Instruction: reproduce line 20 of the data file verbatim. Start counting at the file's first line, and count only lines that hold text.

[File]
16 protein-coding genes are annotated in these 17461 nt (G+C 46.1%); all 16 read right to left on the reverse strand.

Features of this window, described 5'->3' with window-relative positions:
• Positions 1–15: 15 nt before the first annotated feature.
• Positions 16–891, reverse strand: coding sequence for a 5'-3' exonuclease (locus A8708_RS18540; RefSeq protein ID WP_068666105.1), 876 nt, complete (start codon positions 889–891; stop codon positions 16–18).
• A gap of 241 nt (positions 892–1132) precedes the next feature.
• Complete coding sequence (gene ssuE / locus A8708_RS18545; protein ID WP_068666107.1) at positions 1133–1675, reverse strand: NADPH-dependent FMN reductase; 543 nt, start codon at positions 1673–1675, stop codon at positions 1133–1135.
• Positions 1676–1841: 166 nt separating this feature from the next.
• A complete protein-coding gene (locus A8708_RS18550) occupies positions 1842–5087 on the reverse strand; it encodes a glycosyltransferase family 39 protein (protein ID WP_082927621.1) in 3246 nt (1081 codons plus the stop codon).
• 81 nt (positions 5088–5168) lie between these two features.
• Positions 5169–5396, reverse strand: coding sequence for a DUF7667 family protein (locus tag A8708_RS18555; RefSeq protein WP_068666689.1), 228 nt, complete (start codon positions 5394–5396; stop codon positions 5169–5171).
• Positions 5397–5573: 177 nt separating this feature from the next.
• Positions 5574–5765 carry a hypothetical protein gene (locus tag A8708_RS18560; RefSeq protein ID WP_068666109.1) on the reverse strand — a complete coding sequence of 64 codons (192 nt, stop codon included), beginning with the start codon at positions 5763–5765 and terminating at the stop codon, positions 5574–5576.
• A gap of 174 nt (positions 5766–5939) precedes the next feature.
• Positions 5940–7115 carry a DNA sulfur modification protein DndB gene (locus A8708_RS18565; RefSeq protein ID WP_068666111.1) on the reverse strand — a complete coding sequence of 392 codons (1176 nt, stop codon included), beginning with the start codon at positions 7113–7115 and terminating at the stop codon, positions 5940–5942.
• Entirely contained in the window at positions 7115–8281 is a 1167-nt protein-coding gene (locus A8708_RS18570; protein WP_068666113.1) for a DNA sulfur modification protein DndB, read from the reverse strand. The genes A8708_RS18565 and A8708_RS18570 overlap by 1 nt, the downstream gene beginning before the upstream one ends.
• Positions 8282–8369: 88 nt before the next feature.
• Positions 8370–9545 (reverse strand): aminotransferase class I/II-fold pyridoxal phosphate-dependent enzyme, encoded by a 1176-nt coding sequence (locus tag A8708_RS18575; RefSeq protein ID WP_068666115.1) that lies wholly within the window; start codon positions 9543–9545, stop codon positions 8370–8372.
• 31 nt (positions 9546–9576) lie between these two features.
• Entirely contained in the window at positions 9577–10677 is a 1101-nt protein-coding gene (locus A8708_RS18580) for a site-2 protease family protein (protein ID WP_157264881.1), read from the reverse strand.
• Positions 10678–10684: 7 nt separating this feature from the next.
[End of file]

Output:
• Positions 10678–10684: 7 nt separating this feature from the next.